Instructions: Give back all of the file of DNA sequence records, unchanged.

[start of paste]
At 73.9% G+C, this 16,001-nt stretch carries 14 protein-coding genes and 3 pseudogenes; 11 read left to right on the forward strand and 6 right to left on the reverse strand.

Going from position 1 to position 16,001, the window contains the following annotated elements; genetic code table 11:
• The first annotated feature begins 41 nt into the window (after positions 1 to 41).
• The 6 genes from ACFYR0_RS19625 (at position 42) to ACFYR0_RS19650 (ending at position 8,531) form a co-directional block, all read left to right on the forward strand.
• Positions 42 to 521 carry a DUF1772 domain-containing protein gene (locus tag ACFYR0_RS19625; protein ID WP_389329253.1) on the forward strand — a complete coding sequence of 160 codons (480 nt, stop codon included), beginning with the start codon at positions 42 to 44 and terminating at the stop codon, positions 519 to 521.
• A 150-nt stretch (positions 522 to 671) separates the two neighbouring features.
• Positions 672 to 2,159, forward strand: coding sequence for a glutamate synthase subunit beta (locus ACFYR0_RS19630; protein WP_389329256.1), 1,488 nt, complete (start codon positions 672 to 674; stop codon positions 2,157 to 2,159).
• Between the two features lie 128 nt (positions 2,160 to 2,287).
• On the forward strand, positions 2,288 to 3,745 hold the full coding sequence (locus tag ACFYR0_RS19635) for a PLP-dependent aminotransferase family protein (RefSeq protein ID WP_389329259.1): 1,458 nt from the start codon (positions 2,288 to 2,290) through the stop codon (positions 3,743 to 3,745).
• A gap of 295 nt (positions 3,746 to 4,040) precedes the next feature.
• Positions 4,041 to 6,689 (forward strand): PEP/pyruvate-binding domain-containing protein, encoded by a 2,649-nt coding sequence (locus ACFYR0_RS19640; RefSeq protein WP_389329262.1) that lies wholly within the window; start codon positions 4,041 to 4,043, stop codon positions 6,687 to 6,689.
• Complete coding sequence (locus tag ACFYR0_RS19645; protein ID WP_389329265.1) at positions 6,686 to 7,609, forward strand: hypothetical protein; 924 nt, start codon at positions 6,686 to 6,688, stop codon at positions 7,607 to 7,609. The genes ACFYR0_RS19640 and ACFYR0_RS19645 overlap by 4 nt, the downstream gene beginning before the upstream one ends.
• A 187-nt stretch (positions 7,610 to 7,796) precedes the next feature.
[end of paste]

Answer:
At 73.9% G+C, this 16,001-nt stretch carries 14 protein-coding genes and 3 pseudogenes; 11 read left to right on the forward strand and 6 right to left on the reverse strand.

Going from position 1 to position 16,001, the window contains the following annotated elements; genetic code table 11:
• The first annotated feature begins 41 nt into the window (after positions 1 to 41).
• The 6 genes from ACFYR0_RS19625 (at position 42) to ACFYR0_RS19650 (ending at position 8,531) form a co-directional block, all read left to right on the forward strand.
• Positions 42 to 521 carry a DUF1772 domain-containing protein gene (locus tag ACFYR0_RS19625; protein ID WP_389329253.1) on the forward strand — a complete coding sequence of 160 codons (480 nt, stop codon included), beginning with the start codon at positions 42 to 44 and terminating at the stop codon, positions 519 to 521.
• A 150-nt stretch (positions 522 to 671) separates the two neighbouring features.
• Positions 672 to 2,159, forward strand: coding sequence for a glutamate synthase subunit beta (locus ACFYR0_RS19630; protein WP_389329256.1), 1,488 nt, complete (start codon positions 672 to 674; stop codon positions 2,157 to 2,159).
• Between the two features lie 128 nt (positions 2,160 to 2,287).
• On the forward strand, positions 2,288 to 3,745 hold the full coding sequence (locus tag ACFYR0_RS19635) for a PLP-dependent aminotransferase family protein (RefSeq protein ID WP_389329259.1): 1,458 nt from the start codon (positions 2,288 to 2,290) through the stop codon (positions 3,743 to 3,745).
• A gap of 295 nt (positions 3,746 to 4,040) precedes the next feature.
• Positions 4,041 to 6,689 (forward strand): PEP/pyruvate-binding domain-containing protein, encoded by a 2,649-nt coding sequence (locus ACFYR0_RS19640; RefSeq protein WP_389329262.1) that lies wholly within the window; start codon positions 4,041 to 4,043, stop codon positions 6,687 to 6,689.
• Complete coding sequence (locus tag ACFYR0_RS19645; protein ID WP_389329265.1) at positions 6,686 to 7,609, forward strand: hypothetical protein; 924 nt, start codon at positions 6,686 to 6,688, stop codon at positions 7,607 to 7,609. The genes ACFYR0_RS19640 and ACFYR0_RS19645 overlap by 4 nt, the downstream gene beginning before the upstream one ends.
• A 187-nt stretch (positions 7,610 to 7,796) precedes the next feature.